IntroductionCodabar was developed in 1972 by Pitney Bowes, Inc. It is a discrete, self-checking symbology that may encode 16 different characters, plus an additional 4 start/stop characters. This symbology is used by U.S. blood banks, photo labs, and on FedEx airbills.
Since Codabar is self-checking, there is no established checksum digit. Should a specific application wish to implement a checksum digit for additional security, it is up to the implementer to define and handle same. However, keep in mind that other applications that read your barcode will interpret your checksum digit as part of the message itself.
Codabar is also known as Ames Code, USD-4, NW-7 or 2 of 7 Code.
Structure of an Codabar SymbolA Code 11 Barcode has the following structure:
1. One of four possible start characters (A, B, C, or D), encoded from the table below.
2. A narrow, inter-character space.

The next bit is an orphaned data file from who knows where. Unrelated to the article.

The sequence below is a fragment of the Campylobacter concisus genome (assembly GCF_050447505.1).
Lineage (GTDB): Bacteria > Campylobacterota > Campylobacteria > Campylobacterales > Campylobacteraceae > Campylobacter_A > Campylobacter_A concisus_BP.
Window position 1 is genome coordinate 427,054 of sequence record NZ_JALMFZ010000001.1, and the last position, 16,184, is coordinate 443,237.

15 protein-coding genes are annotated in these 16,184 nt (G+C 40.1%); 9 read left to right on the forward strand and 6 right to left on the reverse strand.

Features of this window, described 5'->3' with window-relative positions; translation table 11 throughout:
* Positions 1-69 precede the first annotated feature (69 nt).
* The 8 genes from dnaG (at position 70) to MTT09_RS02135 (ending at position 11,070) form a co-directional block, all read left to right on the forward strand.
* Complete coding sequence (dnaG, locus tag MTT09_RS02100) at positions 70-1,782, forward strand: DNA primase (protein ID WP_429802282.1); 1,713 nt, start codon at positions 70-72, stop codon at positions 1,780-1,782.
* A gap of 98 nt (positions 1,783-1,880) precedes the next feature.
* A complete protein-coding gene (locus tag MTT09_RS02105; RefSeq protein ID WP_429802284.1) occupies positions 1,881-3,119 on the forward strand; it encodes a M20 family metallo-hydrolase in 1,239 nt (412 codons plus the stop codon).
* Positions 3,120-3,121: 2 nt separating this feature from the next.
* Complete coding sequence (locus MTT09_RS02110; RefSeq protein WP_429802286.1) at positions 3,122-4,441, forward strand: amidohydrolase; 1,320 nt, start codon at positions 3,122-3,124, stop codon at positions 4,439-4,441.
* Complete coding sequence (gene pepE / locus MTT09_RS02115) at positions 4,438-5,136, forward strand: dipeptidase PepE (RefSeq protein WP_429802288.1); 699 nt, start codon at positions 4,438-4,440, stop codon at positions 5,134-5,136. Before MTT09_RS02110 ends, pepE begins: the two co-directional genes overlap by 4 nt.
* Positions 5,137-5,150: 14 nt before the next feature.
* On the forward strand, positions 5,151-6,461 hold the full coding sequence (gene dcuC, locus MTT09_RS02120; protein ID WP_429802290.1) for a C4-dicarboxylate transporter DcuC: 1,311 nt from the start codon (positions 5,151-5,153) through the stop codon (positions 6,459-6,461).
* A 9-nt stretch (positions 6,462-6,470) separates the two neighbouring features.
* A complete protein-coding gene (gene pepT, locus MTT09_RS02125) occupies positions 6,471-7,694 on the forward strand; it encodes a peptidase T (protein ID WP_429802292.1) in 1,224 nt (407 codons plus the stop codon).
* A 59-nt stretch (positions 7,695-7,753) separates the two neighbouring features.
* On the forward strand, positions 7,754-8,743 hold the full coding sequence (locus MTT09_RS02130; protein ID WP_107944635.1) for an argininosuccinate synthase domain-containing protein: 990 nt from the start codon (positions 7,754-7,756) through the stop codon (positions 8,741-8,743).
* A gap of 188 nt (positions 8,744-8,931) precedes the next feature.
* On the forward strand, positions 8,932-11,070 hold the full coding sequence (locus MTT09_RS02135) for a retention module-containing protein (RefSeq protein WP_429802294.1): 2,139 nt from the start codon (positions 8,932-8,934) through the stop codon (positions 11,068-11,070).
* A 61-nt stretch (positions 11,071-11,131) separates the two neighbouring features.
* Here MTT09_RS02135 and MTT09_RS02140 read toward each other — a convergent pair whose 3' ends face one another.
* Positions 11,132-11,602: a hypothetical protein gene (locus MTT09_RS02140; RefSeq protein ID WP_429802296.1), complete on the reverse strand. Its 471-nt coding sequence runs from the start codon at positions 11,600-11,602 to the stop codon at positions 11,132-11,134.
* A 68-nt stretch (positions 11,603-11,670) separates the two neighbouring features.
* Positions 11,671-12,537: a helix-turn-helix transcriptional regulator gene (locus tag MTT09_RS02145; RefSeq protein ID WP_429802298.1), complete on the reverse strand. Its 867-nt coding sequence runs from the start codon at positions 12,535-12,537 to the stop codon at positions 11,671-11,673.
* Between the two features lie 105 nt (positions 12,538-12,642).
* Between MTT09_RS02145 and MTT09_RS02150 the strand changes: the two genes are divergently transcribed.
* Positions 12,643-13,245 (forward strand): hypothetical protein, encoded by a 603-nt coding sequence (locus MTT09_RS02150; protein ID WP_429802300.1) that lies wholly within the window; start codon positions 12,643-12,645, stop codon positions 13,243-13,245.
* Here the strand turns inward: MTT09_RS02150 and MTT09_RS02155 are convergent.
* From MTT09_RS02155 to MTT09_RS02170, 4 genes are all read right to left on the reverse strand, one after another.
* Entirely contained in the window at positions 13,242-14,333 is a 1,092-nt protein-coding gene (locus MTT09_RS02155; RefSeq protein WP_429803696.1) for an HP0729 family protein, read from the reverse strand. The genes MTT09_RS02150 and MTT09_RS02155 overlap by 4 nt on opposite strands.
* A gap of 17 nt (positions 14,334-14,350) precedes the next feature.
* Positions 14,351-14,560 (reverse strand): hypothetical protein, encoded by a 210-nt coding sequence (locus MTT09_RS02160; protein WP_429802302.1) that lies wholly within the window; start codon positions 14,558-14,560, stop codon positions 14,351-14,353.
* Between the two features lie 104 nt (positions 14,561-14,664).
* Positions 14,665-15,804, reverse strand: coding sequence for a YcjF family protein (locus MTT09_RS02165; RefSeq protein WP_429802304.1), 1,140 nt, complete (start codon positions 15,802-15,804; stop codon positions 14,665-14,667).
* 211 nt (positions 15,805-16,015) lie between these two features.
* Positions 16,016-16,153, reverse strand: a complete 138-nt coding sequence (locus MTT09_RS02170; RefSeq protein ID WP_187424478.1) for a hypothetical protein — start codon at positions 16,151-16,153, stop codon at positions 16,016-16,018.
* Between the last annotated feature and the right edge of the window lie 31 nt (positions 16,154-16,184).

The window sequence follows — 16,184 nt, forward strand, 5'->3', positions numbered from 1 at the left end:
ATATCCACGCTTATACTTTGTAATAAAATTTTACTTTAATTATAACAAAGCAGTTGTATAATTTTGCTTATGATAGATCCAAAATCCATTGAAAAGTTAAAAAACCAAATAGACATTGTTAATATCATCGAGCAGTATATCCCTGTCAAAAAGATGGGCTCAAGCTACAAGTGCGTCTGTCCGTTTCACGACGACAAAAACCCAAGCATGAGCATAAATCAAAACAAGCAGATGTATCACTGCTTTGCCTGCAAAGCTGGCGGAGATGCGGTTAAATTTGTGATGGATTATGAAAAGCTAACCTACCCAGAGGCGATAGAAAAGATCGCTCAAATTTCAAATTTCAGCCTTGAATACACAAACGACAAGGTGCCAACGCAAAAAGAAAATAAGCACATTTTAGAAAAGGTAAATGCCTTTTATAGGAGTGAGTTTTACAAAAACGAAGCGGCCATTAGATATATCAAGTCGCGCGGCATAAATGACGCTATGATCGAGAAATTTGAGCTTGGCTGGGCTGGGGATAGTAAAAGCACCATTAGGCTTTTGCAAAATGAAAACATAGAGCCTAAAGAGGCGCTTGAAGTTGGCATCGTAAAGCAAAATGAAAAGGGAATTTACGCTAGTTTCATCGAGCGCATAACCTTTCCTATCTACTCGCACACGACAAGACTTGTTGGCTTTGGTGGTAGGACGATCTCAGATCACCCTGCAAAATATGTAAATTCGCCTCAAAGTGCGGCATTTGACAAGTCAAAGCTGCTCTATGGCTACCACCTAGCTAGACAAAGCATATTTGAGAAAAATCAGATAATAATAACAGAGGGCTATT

3. The data of the message, encoded from the table below, with a narrow inter-character space between each character.
4. One of four possible stop characters (A, B, C, or D), encoded from the table below.
EncodingIn the following text, we will discuss the encoding of the barcode by considering that the number "1" represents a "dark" or "bar" section of the barcode whereas a "0" represents a "light" or "space" section of the barcode. Thus the numbers 1101 represents a double-wide bar (11), followed by a single-wide space (0), followed by a single-wide bar (1).